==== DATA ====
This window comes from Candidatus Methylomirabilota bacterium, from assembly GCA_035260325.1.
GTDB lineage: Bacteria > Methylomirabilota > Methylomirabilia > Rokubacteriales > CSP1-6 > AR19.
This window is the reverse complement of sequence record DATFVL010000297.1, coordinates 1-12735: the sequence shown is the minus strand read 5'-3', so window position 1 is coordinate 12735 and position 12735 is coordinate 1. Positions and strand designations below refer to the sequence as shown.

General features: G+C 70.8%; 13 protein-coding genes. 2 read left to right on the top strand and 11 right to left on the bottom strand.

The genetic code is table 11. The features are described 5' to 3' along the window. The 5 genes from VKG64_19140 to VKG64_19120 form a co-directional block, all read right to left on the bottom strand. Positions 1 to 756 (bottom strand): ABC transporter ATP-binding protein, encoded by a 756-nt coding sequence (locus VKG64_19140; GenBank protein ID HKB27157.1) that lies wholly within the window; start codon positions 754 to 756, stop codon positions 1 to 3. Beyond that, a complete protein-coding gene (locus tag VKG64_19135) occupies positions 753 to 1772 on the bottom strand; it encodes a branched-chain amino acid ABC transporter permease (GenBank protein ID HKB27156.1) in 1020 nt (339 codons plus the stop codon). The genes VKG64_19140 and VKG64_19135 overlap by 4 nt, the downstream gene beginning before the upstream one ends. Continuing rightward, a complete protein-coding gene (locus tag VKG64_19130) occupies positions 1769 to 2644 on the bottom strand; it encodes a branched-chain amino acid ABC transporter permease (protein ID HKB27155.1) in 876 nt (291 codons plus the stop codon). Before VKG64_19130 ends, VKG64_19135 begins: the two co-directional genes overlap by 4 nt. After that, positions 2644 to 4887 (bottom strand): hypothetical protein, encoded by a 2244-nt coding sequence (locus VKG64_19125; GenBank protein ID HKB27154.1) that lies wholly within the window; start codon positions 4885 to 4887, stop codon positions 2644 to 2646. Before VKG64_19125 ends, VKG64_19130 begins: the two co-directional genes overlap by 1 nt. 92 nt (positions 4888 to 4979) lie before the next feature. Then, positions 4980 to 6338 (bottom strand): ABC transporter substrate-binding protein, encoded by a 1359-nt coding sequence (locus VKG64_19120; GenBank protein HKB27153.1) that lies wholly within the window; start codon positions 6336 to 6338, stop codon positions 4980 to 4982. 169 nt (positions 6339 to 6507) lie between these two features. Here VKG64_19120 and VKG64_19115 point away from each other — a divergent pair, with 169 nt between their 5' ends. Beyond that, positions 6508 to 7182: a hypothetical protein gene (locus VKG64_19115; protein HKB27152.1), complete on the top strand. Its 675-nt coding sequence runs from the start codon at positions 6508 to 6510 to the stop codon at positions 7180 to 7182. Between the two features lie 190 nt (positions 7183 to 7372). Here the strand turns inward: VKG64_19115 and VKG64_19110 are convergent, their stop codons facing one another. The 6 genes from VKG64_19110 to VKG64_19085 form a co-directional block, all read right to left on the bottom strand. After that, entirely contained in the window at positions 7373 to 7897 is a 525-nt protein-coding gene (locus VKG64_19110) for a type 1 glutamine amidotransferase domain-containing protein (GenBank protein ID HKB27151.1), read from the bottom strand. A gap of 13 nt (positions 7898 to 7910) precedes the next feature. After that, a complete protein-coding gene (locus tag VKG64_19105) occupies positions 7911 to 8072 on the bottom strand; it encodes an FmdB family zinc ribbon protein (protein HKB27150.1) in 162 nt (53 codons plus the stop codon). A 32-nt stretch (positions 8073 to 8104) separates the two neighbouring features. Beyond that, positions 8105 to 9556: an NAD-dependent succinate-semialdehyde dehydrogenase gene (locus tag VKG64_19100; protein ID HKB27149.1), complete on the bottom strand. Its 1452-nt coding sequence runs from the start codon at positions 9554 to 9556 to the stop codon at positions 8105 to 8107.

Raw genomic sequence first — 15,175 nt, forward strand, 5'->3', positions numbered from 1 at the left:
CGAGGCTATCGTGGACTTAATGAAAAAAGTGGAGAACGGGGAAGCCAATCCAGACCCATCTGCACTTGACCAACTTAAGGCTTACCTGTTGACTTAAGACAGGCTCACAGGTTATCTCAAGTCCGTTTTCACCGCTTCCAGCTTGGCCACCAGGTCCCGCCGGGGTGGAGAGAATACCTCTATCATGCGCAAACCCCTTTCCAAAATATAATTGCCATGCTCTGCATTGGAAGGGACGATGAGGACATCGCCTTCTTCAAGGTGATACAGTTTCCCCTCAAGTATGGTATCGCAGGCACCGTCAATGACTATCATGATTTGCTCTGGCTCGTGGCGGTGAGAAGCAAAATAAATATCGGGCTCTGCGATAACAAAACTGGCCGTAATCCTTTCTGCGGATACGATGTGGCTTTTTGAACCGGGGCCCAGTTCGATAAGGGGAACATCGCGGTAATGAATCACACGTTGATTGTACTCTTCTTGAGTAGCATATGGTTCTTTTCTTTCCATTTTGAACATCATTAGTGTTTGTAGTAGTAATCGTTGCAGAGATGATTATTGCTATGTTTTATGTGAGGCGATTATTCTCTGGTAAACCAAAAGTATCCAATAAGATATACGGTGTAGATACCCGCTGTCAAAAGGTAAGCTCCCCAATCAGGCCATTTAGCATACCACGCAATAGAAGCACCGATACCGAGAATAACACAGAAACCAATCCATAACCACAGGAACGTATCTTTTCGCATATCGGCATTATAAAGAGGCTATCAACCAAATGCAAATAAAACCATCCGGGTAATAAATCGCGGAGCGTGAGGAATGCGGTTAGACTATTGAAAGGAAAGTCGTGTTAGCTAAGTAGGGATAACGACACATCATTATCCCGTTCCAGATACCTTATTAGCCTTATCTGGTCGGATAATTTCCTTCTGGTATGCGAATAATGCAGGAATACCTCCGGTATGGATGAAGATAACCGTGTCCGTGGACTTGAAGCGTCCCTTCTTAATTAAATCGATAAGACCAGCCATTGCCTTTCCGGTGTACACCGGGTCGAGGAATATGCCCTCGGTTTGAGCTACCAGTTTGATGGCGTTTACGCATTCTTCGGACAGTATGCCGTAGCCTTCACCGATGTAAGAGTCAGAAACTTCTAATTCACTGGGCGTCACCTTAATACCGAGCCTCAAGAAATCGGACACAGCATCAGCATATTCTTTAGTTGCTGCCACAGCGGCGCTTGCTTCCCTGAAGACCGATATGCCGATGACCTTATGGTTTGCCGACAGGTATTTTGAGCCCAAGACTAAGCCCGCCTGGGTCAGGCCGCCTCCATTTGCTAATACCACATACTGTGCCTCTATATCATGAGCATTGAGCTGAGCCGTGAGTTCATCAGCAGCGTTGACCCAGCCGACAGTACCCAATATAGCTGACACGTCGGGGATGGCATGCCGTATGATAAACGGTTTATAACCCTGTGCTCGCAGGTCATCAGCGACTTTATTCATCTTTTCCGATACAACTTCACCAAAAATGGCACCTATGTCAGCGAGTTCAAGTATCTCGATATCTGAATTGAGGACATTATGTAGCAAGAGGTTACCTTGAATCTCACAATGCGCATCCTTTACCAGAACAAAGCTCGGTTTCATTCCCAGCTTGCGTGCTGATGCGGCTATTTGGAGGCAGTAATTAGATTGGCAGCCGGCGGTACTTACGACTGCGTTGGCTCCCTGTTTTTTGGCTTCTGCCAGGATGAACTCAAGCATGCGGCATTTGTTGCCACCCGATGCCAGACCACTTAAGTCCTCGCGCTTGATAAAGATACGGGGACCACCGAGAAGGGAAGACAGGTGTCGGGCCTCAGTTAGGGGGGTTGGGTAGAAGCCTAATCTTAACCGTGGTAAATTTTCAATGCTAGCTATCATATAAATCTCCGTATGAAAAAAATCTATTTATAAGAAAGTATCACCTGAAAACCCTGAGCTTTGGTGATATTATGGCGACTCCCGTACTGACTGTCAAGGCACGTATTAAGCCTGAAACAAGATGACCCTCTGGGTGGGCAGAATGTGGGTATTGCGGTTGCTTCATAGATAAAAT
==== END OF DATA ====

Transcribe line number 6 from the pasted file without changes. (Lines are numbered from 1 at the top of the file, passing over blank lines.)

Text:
Raw genomic sequence first — 15,175 nt, forward strand, 5'->3', positions numbered from 1 at the left: